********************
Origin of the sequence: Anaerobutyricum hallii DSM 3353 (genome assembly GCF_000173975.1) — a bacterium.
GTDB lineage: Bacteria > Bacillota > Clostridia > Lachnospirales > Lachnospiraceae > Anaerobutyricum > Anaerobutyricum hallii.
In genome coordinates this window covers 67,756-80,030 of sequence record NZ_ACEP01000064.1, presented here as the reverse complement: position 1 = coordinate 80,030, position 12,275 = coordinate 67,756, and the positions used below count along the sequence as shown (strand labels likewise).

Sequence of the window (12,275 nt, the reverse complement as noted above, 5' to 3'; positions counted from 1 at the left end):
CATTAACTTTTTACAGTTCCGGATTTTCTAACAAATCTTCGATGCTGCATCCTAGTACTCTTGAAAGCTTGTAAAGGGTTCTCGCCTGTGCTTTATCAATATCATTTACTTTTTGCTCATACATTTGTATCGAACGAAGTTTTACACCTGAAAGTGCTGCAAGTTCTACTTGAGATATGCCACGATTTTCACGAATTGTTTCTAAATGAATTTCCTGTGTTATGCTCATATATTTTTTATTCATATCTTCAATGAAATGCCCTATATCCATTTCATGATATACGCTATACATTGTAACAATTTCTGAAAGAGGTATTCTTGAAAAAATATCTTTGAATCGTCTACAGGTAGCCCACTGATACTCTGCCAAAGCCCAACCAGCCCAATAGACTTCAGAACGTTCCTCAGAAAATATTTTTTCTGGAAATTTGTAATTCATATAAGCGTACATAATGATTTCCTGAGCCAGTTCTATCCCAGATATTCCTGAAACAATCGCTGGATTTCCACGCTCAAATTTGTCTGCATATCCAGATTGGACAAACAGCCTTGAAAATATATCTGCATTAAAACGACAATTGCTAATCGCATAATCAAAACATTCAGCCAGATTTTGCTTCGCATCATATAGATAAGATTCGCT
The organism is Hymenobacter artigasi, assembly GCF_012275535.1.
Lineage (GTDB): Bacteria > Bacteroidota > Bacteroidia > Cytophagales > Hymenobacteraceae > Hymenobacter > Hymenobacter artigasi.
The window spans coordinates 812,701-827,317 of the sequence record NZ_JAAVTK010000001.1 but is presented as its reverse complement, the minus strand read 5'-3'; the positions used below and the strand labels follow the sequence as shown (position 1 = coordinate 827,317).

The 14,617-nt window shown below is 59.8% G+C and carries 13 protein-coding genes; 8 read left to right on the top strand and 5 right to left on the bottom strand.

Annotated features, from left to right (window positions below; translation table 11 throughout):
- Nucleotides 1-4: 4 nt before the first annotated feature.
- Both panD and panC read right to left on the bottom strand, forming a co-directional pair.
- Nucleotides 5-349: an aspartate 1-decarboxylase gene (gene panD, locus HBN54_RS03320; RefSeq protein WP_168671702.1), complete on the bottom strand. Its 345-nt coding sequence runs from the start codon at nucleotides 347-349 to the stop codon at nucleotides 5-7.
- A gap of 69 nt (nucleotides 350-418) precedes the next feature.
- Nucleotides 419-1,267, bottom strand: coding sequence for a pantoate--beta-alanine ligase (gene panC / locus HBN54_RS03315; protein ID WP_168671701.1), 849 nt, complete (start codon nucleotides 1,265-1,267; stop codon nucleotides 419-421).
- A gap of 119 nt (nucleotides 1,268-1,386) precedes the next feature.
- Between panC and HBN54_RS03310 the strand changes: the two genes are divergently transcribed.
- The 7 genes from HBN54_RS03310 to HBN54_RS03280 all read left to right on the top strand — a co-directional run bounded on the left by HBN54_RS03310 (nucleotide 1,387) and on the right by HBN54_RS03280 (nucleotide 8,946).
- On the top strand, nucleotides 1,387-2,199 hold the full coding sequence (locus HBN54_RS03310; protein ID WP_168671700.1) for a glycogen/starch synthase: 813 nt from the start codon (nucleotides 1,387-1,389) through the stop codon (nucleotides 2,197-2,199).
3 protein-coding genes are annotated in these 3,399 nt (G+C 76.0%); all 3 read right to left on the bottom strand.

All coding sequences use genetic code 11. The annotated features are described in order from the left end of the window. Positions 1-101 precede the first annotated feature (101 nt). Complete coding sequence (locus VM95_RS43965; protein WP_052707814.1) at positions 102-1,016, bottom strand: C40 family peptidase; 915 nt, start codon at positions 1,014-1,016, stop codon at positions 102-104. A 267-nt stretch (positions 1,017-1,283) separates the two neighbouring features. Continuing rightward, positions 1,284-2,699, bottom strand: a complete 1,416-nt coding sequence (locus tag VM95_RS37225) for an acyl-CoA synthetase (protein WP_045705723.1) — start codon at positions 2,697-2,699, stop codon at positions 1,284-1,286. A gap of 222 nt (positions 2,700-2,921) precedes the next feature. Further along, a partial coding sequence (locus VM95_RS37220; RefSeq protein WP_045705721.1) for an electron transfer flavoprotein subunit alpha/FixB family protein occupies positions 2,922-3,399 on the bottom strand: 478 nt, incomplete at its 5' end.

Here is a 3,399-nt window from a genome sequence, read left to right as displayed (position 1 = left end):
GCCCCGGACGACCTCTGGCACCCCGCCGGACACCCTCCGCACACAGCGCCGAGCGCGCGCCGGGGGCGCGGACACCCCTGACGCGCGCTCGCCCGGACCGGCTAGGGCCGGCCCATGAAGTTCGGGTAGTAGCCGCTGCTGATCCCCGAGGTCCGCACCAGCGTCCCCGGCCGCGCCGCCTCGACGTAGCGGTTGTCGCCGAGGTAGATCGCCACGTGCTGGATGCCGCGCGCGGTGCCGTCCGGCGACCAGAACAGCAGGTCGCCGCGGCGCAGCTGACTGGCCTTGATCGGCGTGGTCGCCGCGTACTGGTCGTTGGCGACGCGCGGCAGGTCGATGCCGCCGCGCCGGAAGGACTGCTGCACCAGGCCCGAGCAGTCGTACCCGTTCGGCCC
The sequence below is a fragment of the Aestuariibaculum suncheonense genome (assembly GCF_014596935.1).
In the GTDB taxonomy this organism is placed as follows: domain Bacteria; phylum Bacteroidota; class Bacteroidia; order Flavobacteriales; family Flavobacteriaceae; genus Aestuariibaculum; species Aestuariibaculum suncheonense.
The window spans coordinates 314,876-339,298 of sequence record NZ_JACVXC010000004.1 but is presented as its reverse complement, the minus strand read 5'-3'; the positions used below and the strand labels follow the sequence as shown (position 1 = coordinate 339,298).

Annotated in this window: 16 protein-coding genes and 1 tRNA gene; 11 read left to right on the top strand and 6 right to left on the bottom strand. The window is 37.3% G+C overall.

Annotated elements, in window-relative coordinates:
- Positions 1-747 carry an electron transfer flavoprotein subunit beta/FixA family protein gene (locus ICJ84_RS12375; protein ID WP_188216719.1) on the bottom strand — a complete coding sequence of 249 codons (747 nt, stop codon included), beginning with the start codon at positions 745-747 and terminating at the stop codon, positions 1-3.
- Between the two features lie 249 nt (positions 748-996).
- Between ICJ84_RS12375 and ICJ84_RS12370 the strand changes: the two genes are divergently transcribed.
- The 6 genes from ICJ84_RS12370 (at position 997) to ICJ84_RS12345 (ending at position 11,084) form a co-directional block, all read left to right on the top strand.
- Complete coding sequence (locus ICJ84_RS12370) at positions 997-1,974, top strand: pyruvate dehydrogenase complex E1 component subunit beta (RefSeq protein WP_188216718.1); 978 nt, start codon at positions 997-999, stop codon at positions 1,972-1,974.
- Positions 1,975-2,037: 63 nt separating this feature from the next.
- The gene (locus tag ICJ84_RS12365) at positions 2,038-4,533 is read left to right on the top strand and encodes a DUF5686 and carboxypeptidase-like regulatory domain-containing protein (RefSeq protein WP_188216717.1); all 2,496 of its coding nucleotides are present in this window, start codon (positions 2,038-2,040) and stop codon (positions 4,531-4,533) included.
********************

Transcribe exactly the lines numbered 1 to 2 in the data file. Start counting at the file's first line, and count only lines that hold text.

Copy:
Origin of the sequence: Anaerobutyricum hallii DSM 3353 (genome assembly GCF_000173975.1) — a bacterium.
GTDB lineage: Bacteria > Bacillota > Clostridia > Lachnospirales > Lachnospiraceae > Anaerobutyricum > Anaerobutyricum hallii.